Part 3: How to be an awesome Panelist that conventions invite year after year!

So here is the third part of my series for authors who want to do conventions. Part 1 was all about the mental prep. Part 2 is about Physical Prep/Packing for a Weekend Convention. This part is about being a Panelist/Guest of the Convention/Visiting Pro or whatever the conventions call you.

Here I am between panels in my magnificent Jacket of +2 Charisma and Bruce the Dragon at RustyCon 2014
Here I am between panels in my magnificent Jacket of +2 Charisma and Bruce the Dragon at RustyCon 2014

Here are my top ten rules for being a good panelist. I will admit these all boil down to: Be Respectful!

  1. Be on time to your panels.
  2. Read the panel description and prepare some basic on-topic comments.
  3. If you are the moderator, MODERATE. That means make sure everyone has a chance to speak. If someone is quiet, bring them back into the conversation. If someone tries to take over, gently shut them down.  “Well I see your viewpoint on that, what do you think, [Person who hasn’t gotten a word in]?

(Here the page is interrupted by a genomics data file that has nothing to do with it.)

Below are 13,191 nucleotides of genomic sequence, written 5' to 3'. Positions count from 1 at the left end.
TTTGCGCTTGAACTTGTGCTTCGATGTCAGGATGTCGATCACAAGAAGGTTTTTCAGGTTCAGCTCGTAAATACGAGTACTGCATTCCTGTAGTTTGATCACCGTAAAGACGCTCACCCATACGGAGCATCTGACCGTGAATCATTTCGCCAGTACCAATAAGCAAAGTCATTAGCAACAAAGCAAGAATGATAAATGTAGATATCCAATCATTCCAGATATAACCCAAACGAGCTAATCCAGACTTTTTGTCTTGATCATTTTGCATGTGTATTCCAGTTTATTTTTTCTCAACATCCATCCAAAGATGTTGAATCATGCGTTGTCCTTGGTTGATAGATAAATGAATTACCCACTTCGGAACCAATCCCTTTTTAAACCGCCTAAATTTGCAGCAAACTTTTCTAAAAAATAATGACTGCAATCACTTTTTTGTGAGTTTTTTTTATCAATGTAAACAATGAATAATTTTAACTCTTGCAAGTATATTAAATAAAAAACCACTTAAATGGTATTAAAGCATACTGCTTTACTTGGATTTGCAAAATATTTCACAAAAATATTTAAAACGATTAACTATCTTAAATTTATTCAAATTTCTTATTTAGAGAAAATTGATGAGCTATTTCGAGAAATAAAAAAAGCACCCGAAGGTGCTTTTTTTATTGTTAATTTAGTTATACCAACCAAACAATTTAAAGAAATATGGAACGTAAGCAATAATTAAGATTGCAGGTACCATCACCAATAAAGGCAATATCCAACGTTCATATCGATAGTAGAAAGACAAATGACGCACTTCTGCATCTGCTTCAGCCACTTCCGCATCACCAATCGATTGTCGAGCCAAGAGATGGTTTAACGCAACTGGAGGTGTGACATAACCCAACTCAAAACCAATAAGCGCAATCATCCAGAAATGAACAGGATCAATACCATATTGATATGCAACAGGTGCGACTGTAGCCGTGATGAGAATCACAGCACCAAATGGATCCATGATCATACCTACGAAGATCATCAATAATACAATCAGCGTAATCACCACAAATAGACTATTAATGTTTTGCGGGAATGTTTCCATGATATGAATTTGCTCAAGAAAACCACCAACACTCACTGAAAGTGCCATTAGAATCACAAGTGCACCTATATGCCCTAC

4. A panel is not a monologue. Give all other panelists a chance to speak.
  5. If another panelist says something asinine, learn to kindly say, “Well I see your viewpoint on that, mine is X” (Notice a pattern.)
  6. Unless there is a serious issue, just go with the flow.
    If there is a major problem, tell the Programming coordinator immediately so he, she or zie can help you solve it. OR if there is nothing to be done, you can leave them a comment so maybe something can be done for next year. Remember conventions are run by volunteers who graciously donate their time and resources.
  7. Don’t take yourself too seriously, if you make a mistake, laugh it off or apologize which ever is appropriate.
  8. Enjoy the convention, but don’t get stinking drunk at room parties.  (This is nothing against alcohol, this is about being prepared and knowing your limit. If you feel pressured, nobody but the bartender need know there is not vodka in your cranberry juice.)
  9. Be nice to the Greenroom staff and thank them for the food and hospitality.
  10. And finally: be gracious to your fans. They are the reason you are here!

Did I miss anything? What other advice do authors have for would-be panelists?

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